The ability of a character grasping onto the environment birthed free-running in videogame form, which led to Assassin's Creed. Studios must "embrace technological evolution" to flourish.
Not losing the drive to pursue creativity above all constantly haunts Yannis Mallat, he admits. "If there is one question thing that keeps me awake at night it's this one."
"It's an everyday concern in terms of studio DNA and how we approach production. There is no magical recipe to making successful new games – you can only ever adopt the best practices," the CEO tells .
"Actually, the only recipe I know is that you take the best team, you give them the means, you give them faith and confidence and you give them incredible challenges to tackle – and they usually come back with great stuff."
Ubisoft managed to raise many gamer eyebrows when they unveiled Watch Dogs, which is all about technology in the modern age and how it can dictate our lives so utterly without us consciously thinking about it. This new IP is in part thanks to their technological pursuits in always trying out new things.
"As for creating new experiences, we really believe in our Breakthrough Strategy, which is linked with technological evolution," he continued. "Our successes in the past, whether that was the first Splinter Cell, or the first Assassin's Creed, each time we found a technological breakthrough that led to a new way to play that no one had experienced before."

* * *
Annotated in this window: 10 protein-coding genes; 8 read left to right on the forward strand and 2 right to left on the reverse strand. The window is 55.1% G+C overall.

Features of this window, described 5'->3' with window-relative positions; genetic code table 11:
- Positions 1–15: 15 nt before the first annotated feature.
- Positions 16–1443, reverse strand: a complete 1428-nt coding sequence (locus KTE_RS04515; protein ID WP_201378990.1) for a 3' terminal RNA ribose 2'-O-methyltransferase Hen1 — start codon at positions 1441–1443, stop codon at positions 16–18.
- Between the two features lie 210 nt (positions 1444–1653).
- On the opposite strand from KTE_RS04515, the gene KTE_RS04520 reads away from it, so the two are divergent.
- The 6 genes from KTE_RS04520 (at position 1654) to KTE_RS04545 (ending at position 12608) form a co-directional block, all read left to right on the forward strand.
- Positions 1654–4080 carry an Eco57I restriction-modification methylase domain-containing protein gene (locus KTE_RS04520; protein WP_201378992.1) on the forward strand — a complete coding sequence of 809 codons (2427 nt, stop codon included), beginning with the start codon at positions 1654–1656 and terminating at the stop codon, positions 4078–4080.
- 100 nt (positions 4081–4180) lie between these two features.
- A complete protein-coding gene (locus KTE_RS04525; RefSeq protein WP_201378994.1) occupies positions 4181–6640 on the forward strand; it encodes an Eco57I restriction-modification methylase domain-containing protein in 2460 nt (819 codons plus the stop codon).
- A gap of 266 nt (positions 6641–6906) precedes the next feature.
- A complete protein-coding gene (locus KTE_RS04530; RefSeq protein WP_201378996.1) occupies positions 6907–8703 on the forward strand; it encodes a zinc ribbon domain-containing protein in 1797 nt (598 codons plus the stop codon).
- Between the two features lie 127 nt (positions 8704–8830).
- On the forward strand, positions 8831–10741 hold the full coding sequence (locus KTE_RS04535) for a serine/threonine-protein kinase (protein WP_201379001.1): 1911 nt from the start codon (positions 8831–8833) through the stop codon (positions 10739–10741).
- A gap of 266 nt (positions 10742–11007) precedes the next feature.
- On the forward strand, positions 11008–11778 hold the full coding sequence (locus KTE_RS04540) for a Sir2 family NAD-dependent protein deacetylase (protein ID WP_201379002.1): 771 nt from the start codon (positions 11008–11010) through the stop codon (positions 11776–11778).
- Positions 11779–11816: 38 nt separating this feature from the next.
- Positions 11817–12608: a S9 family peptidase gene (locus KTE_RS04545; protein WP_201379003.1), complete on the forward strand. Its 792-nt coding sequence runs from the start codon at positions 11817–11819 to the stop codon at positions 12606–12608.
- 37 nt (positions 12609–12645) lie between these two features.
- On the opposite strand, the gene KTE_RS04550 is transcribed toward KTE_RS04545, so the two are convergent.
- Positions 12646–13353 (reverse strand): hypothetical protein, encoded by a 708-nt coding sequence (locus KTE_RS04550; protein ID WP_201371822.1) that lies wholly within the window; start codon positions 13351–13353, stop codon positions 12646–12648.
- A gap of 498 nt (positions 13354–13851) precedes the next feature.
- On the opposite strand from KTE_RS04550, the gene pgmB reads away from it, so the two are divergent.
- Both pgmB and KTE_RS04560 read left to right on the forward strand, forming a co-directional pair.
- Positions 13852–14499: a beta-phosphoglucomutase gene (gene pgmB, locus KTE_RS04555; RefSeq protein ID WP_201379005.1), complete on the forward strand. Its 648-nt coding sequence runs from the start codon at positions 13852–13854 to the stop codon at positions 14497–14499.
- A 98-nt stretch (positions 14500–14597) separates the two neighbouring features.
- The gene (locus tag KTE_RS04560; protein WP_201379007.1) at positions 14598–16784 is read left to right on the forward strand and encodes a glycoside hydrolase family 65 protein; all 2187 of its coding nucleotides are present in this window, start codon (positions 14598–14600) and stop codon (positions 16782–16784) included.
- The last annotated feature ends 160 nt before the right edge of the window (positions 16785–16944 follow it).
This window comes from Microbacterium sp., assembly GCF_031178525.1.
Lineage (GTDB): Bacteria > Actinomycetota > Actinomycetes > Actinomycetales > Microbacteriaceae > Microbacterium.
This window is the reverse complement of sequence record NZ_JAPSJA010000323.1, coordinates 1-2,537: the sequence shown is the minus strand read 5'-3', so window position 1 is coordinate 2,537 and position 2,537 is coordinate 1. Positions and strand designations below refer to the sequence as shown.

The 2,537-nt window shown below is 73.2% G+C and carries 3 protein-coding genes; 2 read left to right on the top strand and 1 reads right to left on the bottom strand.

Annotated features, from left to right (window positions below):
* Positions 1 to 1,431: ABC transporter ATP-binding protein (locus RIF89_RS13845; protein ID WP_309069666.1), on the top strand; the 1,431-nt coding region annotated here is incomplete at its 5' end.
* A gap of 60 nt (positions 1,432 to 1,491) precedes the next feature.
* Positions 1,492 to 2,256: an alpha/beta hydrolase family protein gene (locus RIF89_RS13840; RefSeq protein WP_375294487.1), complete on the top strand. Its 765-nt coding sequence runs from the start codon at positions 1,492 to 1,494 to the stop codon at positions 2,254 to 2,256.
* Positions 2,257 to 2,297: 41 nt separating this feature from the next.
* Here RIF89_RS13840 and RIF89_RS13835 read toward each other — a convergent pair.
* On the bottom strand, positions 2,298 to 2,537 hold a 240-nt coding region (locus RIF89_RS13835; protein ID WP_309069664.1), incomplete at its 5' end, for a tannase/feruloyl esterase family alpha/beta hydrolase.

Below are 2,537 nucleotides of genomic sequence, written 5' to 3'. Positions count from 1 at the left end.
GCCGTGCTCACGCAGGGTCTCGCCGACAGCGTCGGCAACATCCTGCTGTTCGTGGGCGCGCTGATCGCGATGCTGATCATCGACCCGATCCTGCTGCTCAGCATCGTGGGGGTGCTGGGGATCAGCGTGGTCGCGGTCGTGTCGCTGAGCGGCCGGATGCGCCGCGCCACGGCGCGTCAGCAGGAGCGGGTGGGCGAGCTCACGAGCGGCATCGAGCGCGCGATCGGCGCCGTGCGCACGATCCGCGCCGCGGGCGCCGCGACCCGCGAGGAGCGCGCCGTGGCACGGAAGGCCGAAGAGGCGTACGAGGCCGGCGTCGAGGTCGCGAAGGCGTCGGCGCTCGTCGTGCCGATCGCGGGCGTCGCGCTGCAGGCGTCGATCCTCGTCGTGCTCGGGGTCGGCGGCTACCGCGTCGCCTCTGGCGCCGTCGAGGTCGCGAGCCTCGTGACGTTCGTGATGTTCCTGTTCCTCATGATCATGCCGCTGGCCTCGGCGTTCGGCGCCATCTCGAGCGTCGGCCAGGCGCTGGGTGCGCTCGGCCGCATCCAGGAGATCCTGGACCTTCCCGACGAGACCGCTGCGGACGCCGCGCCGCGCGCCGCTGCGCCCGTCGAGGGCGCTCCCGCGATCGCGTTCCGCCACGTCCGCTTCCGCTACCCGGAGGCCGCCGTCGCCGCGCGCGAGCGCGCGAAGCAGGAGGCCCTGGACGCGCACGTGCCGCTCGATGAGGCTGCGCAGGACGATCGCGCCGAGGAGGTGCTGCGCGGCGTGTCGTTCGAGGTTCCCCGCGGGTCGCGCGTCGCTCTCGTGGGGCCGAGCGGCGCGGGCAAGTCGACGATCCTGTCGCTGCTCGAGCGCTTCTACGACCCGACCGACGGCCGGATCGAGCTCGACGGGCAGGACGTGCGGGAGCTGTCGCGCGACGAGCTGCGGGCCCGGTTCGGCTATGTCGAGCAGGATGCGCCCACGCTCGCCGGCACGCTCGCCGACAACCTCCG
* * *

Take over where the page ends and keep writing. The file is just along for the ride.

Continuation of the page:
"It was dynamic lighting that allowed the stealth gameplay in Splinter Cell; when you think about the free-running in Assassin's Creed, the ability of a character to grasp and climb any architectural detail, that was also derived from a technological breakthrough."
"This new way to play through technology, was a minimum guarantee to the players of a new game experience. I don't think technology will impair our ability to be creative. On the contrary, you have to embrace technological evolution."
Watch Dogs is in development at Ubisoft Montreal and releases on Xbox 360, PS3, PS4, Wii U and PC in Q4 2013.